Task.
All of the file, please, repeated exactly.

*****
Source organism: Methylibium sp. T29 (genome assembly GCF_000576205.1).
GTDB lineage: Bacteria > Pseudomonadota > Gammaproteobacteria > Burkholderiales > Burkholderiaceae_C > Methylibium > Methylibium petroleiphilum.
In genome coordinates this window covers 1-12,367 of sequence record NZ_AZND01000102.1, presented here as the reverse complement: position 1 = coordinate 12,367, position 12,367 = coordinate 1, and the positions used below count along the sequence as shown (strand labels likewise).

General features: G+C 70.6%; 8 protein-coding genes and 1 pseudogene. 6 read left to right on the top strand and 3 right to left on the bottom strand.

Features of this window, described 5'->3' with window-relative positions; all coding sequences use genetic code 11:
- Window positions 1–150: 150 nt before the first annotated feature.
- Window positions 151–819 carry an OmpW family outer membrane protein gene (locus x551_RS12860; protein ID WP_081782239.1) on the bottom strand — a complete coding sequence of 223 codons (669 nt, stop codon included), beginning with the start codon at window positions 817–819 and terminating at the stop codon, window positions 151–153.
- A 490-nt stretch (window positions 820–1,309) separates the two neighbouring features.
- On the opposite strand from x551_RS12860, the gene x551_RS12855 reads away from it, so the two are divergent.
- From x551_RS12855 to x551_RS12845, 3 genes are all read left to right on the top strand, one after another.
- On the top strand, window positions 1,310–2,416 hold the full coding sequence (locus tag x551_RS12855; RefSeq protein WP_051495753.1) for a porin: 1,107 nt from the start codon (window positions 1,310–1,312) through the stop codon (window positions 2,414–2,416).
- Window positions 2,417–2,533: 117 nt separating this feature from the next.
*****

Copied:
Source organism: Methylibium sp. T29 (genome assembly GCF_000576205.1).
GTDB lineage: Bacteria > Pseudomonadota > Gammaproteobacteria > Burkholderiales > Burkholderiaceae_C > Methylibium > Methylibium petroleiphilum.
In genome coordinates this window covers 1-12,367 of sequence record NZ_AZND01000102.1, presented here as the reverse complement: position 1 = coordinate 12,367, position 12,367 = coordinate 1, and the positions used below count along the sequence as shown (strand labels likewise).

General features: G+C 70.6%; 8 protein-coding genes and 1 pseudogene. 6 read left to right on the top strand and 3 right to left on the bottom strand.

Features of this window, described 5'->3' with window-relative positions; all coding sequences use genetic code 11:
- Window positions 1–150: 150 nt before the first annotated feature.
- Window positions 151–819 carry an OmpW family outer membrane protein gene (locus x551_RS12860; protein ID WP_081782239.1) on the bottom strand — a complete coding sequence of 223 codons (669 nt, stop codon included), beginning with the start codon at window positions 817–819 and terminating at the stop codon, window positions 151–153.
- A 490-nt stretch (window positions 820–1,309) separates the two neighbouring features.
- On the opposite strand from x551_RS12860, the gene x551_RS12855 reads away from it, so the two are divergent.
- From x551_RS12855 to x551_RS12845, 3 genes are all read left to right on the top strand, one after another.
- On the top strand, window positions 1,310–2,416 hold the full coding sequence (locus tag x551_RS12855; RefSeq protein WP_051495753.1) for a porin: 1,107 nt from the start codon (window positions 1,310–1,312) through the stop codon (window positions 2,414–2,416).
- Window positions 2,417–2,533: 117 nt separating this feature from the next.